Some of us have been fortunate to spend part of our lives as nomads, roaming the globe in search of life-changing experiences through travel. Then, suddenly life changes when kids arrive, along with the incorrect assumption that these adventures must cease. While dealing with differences in language, culture, time zones, and food bring their own challenges, adding our little travelers to the mix brings with it an unpredictability requiring extra thought.
As adults, we’re well aware of the benefits of travel; relaxation, an increased global awareness, and helping us find purpose to our lives, to name a few. But, how many of us have realized that travel benefits kids as well? Traveling with kids allows us to strengthen family bonds, provides kids with new experiences, and also prepares them to function as global citizens in the 21st century.
Now, traveling with a young kids is no walk in the park, and is enough to give even a seasoned traveler like Jessica Nabongo the shakes. Fortunately, having traveled with two kids under three to locations such as; Ibiza, Kampala, Porquerolles, and Cork, we’ve been through the battles, and want to share some valuable tips to make your travels a success.
As with most things, a large part of winning lies in the planning and prep stage before you even leave your house. And, these tips will hopefully help you embrace the change, allowing you to focus on ensuring your little ones absorb every ounce of culture they can.
Here's some tips we’ve learned from our baby/toddler travel experiences:
1. Research, Research, Research
Since you’re no longer solo backpackers, researching the trip is a crucial element for success. There is much more information readily available to us since the days of Lonely Planet guides, and I encourage everyone to take full advantage. You'll want to research everything from whether or not your hotel has baby cots to investigating kid-friendly activities available at your destination. There are essentially two basic approaches; pick a destination with the knowledge it provides enough activities to stimulate your kids. 2. Pick a destination knowing there aren't a wide variety of kids activities, but you'll compensate for this. And, remember, kids with nothing to do and idle time will quickly become bored, turning a holiday into hell.
2. Arrange plane tickets and meals ASAP
Once you’ve purchased your tickets make sure you log in and choose your seat locations, and meals as soon as possible. If you require a cot for your kids during the flight, remember that seats are limited and you’ll want to reserve them early. If you or your kids have any food allergies/requirements it's also the best time to arrange special meals with the carrier in advance.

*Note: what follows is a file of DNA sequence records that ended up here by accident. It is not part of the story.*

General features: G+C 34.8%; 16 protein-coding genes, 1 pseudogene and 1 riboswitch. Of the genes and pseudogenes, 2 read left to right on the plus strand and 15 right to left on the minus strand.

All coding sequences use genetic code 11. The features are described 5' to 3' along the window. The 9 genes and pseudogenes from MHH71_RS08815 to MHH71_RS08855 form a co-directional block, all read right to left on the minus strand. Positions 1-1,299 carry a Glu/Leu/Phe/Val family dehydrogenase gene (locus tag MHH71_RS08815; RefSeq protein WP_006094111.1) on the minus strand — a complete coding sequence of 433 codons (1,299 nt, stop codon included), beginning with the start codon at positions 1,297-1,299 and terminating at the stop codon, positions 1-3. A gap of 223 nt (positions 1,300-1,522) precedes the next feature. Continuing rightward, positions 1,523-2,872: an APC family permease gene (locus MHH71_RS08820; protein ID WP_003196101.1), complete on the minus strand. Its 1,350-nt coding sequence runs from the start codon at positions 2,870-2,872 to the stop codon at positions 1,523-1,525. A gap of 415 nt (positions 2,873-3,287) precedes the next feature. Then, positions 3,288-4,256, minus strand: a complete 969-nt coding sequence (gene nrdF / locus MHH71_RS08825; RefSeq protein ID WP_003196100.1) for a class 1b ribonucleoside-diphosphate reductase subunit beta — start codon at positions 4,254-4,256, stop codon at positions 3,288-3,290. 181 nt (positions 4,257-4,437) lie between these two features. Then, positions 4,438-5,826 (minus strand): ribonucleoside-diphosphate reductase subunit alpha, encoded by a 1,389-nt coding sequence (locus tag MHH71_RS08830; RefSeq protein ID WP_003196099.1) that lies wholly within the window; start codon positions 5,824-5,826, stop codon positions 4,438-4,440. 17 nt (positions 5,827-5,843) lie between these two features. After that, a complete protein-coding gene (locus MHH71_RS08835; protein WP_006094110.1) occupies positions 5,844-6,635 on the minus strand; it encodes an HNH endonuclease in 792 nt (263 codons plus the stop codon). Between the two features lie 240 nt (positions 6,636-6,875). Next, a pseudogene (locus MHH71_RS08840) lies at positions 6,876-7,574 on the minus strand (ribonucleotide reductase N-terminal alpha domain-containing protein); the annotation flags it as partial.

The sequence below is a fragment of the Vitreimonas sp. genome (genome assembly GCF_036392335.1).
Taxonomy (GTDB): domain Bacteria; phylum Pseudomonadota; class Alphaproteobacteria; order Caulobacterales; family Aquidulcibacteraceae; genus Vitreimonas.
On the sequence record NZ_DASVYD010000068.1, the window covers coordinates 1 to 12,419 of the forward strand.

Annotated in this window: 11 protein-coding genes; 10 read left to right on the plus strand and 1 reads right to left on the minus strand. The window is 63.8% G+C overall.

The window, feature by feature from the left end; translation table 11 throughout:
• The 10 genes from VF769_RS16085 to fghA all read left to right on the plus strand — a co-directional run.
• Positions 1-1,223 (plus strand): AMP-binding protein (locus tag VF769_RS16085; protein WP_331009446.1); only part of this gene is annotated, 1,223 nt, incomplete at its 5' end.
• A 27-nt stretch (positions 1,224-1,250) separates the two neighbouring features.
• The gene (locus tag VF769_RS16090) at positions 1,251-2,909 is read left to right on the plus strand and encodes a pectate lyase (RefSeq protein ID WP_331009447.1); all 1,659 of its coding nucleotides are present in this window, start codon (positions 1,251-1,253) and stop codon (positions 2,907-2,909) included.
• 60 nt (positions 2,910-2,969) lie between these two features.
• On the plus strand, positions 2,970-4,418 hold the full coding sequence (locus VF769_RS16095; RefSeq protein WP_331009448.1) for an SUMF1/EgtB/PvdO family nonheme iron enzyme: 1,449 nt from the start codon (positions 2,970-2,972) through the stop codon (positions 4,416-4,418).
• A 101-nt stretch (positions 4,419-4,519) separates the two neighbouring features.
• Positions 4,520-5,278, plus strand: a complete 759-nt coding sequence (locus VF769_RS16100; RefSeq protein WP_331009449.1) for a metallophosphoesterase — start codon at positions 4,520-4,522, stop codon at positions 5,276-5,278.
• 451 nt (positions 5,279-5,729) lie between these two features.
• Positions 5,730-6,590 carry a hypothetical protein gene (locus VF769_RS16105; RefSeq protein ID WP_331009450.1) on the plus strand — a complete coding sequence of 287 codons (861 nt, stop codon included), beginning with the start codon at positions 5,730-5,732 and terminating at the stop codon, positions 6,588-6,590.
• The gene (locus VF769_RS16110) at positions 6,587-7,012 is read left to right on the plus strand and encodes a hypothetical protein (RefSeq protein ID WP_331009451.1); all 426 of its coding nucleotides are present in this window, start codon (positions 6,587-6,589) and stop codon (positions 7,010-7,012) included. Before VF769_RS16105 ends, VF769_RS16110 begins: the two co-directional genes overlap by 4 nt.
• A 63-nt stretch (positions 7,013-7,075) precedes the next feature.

3. Create a plan of what you want to do
If your kids are old enough this is a great activity to get them involved. Including kids in the planning stage of the trip will provide them with a sense of ownership, and also can help build an air of excitement leading up to the trip. Again, the research we suggested in point #1 should provide you with a list of historical sites, restaurants, museums, beaches, etc. of places/things to do. Once you’ve created your list of ‘must-do’ activities you can then make sure you’re fully prepared to properly enjoy them (e.g. going to spend time sailing around an island, make sure you bring anti-sickness pills if required.)
4. Visit a travel doctor, GP, or other specialist for a consultation
If you’re traveling overseas, it’s advisable to book an appointment with a specialist at least eight weeks in advance of travel for a vaccine consultation Depending on where you’re traveling to, what activities you plan on doing, and what vaccinations your kids already have, will determine vaccinations you may need to obtain. **Malaria medication** If you’re traveling to areas where malaria is a risk, we advise asking your doctor options, and paying attention to potential side effects. On a recent trip to Kampala, we had to stop anti-malaria medication a few days in because it was causing our daughter to have nightmares.